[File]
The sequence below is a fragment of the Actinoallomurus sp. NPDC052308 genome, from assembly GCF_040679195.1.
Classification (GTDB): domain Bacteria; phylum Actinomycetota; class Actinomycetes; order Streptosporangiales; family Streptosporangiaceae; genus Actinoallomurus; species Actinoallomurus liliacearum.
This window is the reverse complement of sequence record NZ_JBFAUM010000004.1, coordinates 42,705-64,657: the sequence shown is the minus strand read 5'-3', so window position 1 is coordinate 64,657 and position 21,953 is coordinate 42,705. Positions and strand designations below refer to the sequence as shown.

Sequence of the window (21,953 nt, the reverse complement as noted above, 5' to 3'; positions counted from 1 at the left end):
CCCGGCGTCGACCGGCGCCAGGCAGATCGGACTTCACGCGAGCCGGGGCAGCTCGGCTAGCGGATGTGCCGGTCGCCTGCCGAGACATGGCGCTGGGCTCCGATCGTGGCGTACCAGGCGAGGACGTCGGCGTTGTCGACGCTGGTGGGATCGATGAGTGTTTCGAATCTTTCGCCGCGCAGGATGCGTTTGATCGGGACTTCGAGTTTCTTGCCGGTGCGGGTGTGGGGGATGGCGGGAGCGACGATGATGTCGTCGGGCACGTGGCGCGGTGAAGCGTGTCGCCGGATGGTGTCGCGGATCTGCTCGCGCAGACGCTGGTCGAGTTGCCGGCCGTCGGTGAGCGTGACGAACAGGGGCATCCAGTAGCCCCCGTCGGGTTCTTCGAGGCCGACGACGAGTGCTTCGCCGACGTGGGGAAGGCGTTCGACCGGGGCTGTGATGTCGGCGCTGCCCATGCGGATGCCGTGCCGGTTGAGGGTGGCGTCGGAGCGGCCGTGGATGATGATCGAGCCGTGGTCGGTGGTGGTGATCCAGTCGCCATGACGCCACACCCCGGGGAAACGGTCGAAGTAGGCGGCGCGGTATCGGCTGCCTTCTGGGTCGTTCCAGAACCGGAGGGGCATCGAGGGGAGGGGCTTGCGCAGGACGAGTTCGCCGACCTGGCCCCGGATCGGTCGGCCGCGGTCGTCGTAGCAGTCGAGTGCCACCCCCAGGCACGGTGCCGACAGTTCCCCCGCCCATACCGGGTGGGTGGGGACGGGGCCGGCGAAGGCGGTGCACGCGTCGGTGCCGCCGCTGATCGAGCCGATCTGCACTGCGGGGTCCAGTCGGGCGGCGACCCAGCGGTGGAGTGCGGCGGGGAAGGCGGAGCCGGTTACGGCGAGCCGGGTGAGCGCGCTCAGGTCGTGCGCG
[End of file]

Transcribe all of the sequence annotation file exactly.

The sequence below is a fragment of the Actinoallomurus sp. NPDC052308 genome, from assembly GCF_040679195.1.
Classification (GTDB): domain Bacteria; phylum Actinomycetota; class Actinomycetes; order Streptosporangiales; family Streptosporangiaceae; genus Actinoallomurus; species Actinoallomurus liliacearum.
This window is the reverse complement of sequence record NZ_JBFAUM010000004.1, coordinates 42,705-64,657: the sequence shown is the minus strand read 5'-3', so window position 1 is coordinate 64,657 and position 21,953 is coordinate 42,705. Positions and strand designations below refer to the sequence as shown.

Sequence of the window (21,953 nt, the reverse complement as noted above, 5' to 3'; positions counted from 1 at the left end):
CCCGGCGTCGACCGGCGCCAGGCAGATCGGACTTCACGCGAGCCGGGGCAGCTCGGCTAGCGGATGTGCCGGTCGCCTGCCGAGACATGGCGCTGGGCTCCGATCGTGGCGTACCAGGCGAGGACGTCGGCGTTGTCGACGCTGGTGGGATCGATGAGTGTTTCGAATCTTTCGCCGCGCAGGATGCGTTTGATCGGGACTTCGAGTTTCTTGCCGGTGCGGGTGTGGGGGATGGCGGGAGCGACGATGATGTCGTCGGGCACGTGGCGCGGTGAAGCGTGTCGCCGGATGGTGTCGCGGATCTGCTCGCGCAGACGCTGGTCGAGTTGCCGGCCGTCGGTGAGCGTGACGAACAGGGGCATCCAGTAGCCCCCGTCGGGTTCTTCGAGGCCGACGACGAGTGCTTCGCCGACGTGGGGAAGGCGTTCGACCGGGGCTGTGATGTCGGCGCTGCCCATGCGGATGCCGTGCCGGTTGAGGGTGGCGTCGGAGCGGCCGTGGATGATGATCGAGCCGTGGTCGGTGGTGGTGATCCAGTCGCCATGACGCCACACCCCGGGGAAACGGTCGAAGTAGGCGGCGCGGTATCGGCTGCCTTCTGGGTCGTTCCAGAACCGGAGGGGCATCGAGGGGAGGGGCTTGCGCAGGACGAGTTCGCCGACCTGGCCCCGGATCGGTCGGCCGCGGTCGTCGTAGCAGTCGAGTGCCACCCCCAGGCACGGTGCCGACAGTTCCCCCGCCCATACCGGGTGGGTGGGGACGGGGCCGGCGAAGGCGGTGCACGCGTCGGTGCCGCCGCTGATCGAGCCGATCTGCACTGCGGGGTCCAGTCGGGCGGCGACCCAGCGGTGGAGTGCGGCGGGGAAGGCGGAGCCGGTTACGGCGAGCCGGGTGAGCGCGCTCAGGTCGTGCGCG